This international youth-led movement involves school pupils and students striking in order to call for global leaders to ensure younger generations have a future.

Get involved. Volunteer. Donate.

Friends of the Earth

Friends of the Earth is another international group that takes a range of actions for the climate from planting trees to lobbying MPs.

Get involved. Volunteer. Donate.

Protect Our Winters

Protect Our Winters or POW is an environmental organisation promoting innovative technological fixes to climate change.

Get involved. Volunteer. Donate.

Keep Britain Tidy

This British organisation is focused on stopping littering and waste in order to clean up public spaces.

Get involved. Volunteer. Donate.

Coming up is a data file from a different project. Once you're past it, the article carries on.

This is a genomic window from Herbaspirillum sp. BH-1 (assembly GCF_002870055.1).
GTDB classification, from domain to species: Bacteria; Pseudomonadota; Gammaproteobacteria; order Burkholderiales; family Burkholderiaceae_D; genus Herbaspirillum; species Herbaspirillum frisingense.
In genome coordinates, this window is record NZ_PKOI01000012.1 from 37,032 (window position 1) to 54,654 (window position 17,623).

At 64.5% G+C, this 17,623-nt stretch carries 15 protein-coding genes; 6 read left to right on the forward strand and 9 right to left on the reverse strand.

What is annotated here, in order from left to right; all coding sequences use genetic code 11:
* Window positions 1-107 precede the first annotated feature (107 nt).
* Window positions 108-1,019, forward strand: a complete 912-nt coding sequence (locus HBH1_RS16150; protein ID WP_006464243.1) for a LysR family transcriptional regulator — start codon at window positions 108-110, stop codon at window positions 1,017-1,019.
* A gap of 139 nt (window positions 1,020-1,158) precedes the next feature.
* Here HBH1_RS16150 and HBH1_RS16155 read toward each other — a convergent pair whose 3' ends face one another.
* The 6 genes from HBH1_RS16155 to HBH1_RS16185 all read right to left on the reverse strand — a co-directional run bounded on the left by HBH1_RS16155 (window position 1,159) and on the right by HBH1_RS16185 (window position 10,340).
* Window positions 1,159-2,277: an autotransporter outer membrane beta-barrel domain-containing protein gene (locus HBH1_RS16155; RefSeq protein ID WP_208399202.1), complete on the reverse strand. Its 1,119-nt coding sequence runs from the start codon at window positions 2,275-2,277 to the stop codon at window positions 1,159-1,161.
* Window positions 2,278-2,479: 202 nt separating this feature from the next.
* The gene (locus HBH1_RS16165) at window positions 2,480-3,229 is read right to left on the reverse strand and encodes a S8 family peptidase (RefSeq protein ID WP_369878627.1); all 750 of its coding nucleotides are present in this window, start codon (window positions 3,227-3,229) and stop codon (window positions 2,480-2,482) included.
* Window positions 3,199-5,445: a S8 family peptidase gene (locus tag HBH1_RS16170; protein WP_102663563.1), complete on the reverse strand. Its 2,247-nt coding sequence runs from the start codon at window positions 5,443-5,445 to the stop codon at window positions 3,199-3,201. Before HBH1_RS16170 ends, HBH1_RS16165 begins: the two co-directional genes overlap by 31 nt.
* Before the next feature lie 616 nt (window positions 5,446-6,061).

The Climate Coalition

As the UK’s largest network of people dedicated to climate action, The Climate Coalition connects over 100 organisations through approaches such as awareness-raising and lobbying MPs.

Get involved. Volunteer. Donate.


ClientEarth takes a systemic approach, using the law to challenge environmentally destructive projects, investments or policy decisions.

Get involved. Volunteer. Donate.

The Climate Group

This environmental group is committed to driving transformation by lobbying organisations to improve their behaviour. 

Get involved. Volunteer. Donate.

Rainforest Trust

Through conservation work and collaborations with companies, the Rainforest Trust hopes to preserve and restore one of the world’s most important natural carbon sinks.

Get involved. Partner. Donate.


This article aligns with the following UN SDGs